Burnside proved that if $S$ is abelian then $N_G(S)$ controls fusion in $S$ with respect to $G$. In general, if $N_G(S)$ controls fusion then $N_H(T)/C_H(T)$ is isomorphic to a subgroup of $N_G(S)/C_G(S)$, whenever $H$ is a subgroup and $T$ is a Sylow $p$-subgroup of $H$. So your second claim holds whenever $N_G(S)$ controls fusion. This is really a statement about $p$-groups: a $p$-group $S$ where $N_G(S)$ always controls fusion when $S$ is a Sylow in $G$ are called resistant. Almost all finite $p$-groups are resistant.

Counterexamples to your general claim, that $\mathrm{icn}(H)\leq \mathrm{icn}(G)$, abound for simple groups, particularly for the prime $2$, when $\mathrm{icn}(G)$ can equal $1$. In this case, Frobenius's normal $p$-complement theorem states that $G$ has a normal $p$-complement if and only if $\mathrm{icn}(H)$ is a $p$-group for all subgroups $H$. If we choose a group without a normal $2$-complement, but with $N_G(S)=SC_G(S)$, then we should be able to find a counterexample.

For a concrete one, let $G=\mathrm{SL}_2(9)$ and $H=\mathrm{SL}_2(3)$ for $p=2$. Then $\mathrm{icn}(G)$ has order $8$, because $N_G(S)=S$ and the group is quaternion. The Sylow $2$-subgroup of $H$ is also quaternion but of order $8$. However, it is normal in $H$, so $\mathrm{icn}(H)=|H|/2=12$.

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  • $\begingroup$ icn is the index of the centralizer of the Sylow 2 subgroup in the normalizer of the Sylow 2 subgroup. So for $A4$, we have S = D_8, with centralizer C_2, and normalizer $D_8$. So we get a quotient of 4. In the case of $A_4$, the Sylow subgroup is abelian, and its Centralizer is itself $C_2 \times C_2$, while the normalizer is $A_4$, so the index is 12/4 =3. This is still less than 4. $\endgroup$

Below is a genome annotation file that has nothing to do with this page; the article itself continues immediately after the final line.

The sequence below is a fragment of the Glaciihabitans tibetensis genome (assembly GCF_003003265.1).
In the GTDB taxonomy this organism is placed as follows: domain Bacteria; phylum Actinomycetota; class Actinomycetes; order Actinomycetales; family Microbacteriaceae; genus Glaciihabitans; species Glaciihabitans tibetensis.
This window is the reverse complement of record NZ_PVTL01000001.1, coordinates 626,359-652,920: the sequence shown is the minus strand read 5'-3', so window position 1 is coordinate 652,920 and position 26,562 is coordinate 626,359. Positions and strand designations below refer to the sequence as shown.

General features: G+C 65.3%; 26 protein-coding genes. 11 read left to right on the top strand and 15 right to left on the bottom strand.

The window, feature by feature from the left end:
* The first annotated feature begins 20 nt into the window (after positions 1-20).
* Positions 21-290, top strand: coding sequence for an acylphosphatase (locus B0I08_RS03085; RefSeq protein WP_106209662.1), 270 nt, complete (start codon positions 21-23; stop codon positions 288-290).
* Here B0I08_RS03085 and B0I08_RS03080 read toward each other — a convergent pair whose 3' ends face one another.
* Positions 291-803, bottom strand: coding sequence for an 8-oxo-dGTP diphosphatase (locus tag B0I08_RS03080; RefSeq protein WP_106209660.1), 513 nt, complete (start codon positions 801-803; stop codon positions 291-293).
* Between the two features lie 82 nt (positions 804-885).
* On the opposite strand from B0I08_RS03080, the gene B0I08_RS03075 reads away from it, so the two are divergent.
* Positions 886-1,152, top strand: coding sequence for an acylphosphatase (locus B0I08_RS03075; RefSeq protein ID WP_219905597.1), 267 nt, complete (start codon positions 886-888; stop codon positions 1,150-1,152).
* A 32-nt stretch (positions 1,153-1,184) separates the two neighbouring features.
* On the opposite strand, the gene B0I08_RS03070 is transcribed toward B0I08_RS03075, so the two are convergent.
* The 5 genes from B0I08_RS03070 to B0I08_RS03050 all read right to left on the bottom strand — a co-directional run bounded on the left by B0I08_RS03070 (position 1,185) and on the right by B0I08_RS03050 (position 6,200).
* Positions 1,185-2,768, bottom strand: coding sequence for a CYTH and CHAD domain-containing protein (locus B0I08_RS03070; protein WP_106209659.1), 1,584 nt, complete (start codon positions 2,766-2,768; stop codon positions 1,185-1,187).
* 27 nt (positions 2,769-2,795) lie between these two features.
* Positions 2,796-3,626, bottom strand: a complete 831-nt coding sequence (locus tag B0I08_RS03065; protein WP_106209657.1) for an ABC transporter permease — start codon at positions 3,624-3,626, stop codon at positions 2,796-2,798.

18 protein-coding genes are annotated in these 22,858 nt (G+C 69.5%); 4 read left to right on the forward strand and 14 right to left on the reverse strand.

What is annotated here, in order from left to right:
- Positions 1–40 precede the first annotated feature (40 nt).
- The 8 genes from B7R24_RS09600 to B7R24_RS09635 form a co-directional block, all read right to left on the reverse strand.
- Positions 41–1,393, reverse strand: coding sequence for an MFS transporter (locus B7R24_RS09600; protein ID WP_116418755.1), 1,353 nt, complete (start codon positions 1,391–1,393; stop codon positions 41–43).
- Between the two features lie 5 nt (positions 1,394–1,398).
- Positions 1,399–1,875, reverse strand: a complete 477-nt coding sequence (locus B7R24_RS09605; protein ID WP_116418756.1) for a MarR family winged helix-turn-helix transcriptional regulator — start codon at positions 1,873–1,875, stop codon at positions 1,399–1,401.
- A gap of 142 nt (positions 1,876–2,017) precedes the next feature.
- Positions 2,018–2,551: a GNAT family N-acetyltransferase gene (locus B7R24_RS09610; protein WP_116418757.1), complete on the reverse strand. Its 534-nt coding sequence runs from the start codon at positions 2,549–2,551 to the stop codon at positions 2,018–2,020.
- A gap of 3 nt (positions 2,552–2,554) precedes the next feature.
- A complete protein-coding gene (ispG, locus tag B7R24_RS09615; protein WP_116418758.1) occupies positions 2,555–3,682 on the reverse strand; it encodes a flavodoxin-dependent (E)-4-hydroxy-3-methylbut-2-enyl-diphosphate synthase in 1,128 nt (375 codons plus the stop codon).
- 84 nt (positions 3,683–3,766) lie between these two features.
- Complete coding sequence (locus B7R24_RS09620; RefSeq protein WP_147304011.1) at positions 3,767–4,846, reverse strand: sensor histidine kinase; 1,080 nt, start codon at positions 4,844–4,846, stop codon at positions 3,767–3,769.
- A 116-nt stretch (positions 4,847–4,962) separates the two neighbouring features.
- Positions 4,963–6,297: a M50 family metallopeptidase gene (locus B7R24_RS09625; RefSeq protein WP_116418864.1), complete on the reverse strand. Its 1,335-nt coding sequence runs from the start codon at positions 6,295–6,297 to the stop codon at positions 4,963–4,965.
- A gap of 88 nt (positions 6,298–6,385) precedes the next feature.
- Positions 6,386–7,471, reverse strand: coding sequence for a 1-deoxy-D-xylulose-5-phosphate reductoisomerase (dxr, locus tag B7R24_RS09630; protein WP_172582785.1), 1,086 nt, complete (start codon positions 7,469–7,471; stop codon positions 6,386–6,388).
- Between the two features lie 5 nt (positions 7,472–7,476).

– vginhi
    Aug 25, 2021 at 23:18
  • $\begingroup$ @vginhi You are right that I have messed up with the numbers. I'll just change the counterexample. $\endgroup$ Aug 26, 2021 at 8:37
  • $\begingroup$ Basically the idea is to choose $G$ with a self-normalizing Sylow $2$-subgroup $S$. Then your quantity is $|S|/|Z(S)|$. We know that $S$ possesses subgroups $T$ whose normalizer is not a $2$-group, so must have an element of order at least $3$ in the normalizer. If the subgroup is of index $2$ in $S$ and $|Z(S)|=|Z(T)|$ then your quantity will increase. I just made the mistake of choosing $T$ abelian rather than non-abelian. Doing so fixes the problem that $|Z(T)|$ jumps. $\endgroup$ Aug 26, 2021 at 8:45
  • $\begingroup$ Thanks for this. It does seem that self normalizing sylow 2 groups are not so common. My quick search seems to indicate that self normalizing sylow 2 groups cannot be solvable groups. That might say that the statement holds for solvable groups. Is that correct. And does the divisible statement still hold if S is not abelian, but G is solvable? It works for the dihedral groups, for example. $\endgroup$
    – vginhi
    Aug 27, 2021 at 19:58
  • $\begingroup$ Almost all soluble groups have self-normalizing Sylow $2$-subgroups. For example, $S_3$ and $S_4$. And $G=\mathrm{GL}_2(3)$ with $H=\mathrm{SL}_2(3)$ is a soluble counterexample, with the same Sylow $2$-structure as $\mathrm{SL}_2(9)$. The statement isn't true in general, even for soluble groups. $\endgroup$ Aug 27, 2021 at 20:07